The High Court of Australia has, in a series of decisions, attributed constitutional significance to the attainment of nationhood. Various members of the Court have considered the character and status of the Commonwealth as a nation as being a relevant factor in their construction of s 61 of the Constitution. It has also been used as a source of power. This so-called ‘implied nationhood power’ has authorised the Commonwealth to engage in a wide range of activities of a ‘peculiarly national character,’ often in the absence of parliamentary authorisation. There is, therefore, some concern that the concept of nationhood has been used by the High Court as a means of expanding the scope of Commonwealth executive power, as it has authorised the Commonwealth to engage in activities which largely fall beyond the subject matters of legislative power conferred by the Constitution.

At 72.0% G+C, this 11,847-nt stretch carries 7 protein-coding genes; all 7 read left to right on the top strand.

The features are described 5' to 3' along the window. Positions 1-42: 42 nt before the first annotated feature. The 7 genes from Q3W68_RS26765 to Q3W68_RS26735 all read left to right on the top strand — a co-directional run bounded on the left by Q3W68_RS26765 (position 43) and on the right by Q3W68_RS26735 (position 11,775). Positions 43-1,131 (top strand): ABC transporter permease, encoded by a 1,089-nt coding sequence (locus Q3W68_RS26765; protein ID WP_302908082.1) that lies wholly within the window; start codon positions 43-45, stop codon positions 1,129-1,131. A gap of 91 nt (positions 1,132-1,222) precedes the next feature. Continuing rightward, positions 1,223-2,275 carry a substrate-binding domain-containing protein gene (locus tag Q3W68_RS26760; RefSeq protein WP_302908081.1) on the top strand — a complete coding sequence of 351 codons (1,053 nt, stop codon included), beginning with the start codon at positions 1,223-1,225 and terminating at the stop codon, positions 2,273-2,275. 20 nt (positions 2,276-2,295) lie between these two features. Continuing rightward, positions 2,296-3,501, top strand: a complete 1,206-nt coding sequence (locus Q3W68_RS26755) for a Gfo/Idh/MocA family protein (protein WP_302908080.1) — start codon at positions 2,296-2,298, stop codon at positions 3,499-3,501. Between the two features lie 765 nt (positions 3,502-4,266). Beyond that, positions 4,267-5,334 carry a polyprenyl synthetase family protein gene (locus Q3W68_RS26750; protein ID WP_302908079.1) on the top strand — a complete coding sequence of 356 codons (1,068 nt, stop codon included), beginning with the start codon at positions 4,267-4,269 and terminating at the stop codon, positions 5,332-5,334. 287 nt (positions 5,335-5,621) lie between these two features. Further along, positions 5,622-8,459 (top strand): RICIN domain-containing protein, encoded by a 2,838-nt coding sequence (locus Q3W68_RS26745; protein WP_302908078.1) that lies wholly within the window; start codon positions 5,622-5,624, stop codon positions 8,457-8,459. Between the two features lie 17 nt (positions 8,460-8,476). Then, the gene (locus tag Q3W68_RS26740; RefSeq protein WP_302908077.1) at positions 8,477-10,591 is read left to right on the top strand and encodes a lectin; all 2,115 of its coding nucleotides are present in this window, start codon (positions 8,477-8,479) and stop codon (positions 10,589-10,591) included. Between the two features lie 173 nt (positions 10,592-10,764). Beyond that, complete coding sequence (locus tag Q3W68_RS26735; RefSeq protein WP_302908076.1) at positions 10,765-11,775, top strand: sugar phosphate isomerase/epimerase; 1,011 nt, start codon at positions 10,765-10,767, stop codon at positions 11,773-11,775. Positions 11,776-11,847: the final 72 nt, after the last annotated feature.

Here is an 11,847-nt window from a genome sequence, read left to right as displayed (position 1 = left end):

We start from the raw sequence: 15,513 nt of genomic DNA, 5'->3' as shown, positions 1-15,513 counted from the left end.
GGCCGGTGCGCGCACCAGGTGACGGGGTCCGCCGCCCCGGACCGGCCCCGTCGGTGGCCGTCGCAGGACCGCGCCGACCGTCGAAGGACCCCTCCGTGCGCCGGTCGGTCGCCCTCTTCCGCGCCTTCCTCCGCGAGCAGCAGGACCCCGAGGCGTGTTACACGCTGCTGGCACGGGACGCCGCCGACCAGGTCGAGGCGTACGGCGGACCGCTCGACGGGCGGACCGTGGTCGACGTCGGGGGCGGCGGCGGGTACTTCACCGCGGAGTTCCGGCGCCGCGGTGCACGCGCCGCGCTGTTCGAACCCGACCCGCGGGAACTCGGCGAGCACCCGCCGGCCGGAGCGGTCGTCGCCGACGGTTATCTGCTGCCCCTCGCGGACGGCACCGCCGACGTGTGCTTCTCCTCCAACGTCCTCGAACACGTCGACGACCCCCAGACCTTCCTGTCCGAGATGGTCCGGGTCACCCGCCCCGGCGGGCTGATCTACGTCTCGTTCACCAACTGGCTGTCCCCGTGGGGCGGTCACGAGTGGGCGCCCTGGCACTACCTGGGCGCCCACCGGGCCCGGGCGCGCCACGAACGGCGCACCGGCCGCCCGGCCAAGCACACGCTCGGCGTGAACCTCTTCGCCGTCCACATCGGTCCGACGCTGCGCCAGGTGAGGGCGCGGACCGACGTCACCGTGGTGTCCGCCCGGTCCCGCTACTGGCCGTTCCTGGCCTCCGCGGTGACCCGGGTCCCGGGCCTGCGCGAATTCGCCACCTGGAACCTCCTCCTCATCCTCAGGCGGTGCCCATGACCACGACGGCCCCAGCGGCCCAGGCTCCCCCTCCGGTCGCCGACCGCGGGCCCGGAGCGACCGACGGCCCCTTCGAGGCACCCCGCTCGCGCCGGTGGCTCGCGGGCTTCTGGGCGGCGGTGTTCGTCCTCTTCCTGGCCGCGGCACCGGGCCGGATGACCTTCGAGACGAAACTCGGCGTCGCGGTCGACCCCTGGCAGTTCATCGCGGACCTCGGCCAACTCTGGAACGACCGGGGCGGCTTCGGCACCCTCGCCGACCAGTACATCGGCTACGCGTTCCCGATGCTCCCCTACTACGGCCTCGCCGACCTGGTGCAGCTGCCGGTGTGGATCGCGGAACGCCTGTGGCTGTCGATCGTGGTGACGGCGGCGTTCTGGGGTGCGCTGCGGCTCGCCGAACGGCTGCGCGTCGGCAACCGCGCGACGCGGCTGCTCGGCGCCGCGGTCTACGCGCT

This thesis explores the relationship between nationhood and Commonwealth executive power in s 61 of the Constitution with a view to presenting an overarching theory about nationhood as a constitutional principle. It asks probing questions about the constitutional significance of Australia’s attainment of nationhood. It examines how the concept of nationhood has been employed by the High Court and contends that a distinction needs to be drawn between the use of nationhood as a legal principle and nationhood as a source of inherent or implied Commonwealth power. The thesis concludes by determining whether nationhood can be limited by express constitutional provisions or other constitutional implications, focusing particularly on the interaction between nationhood and Australian federalism. 

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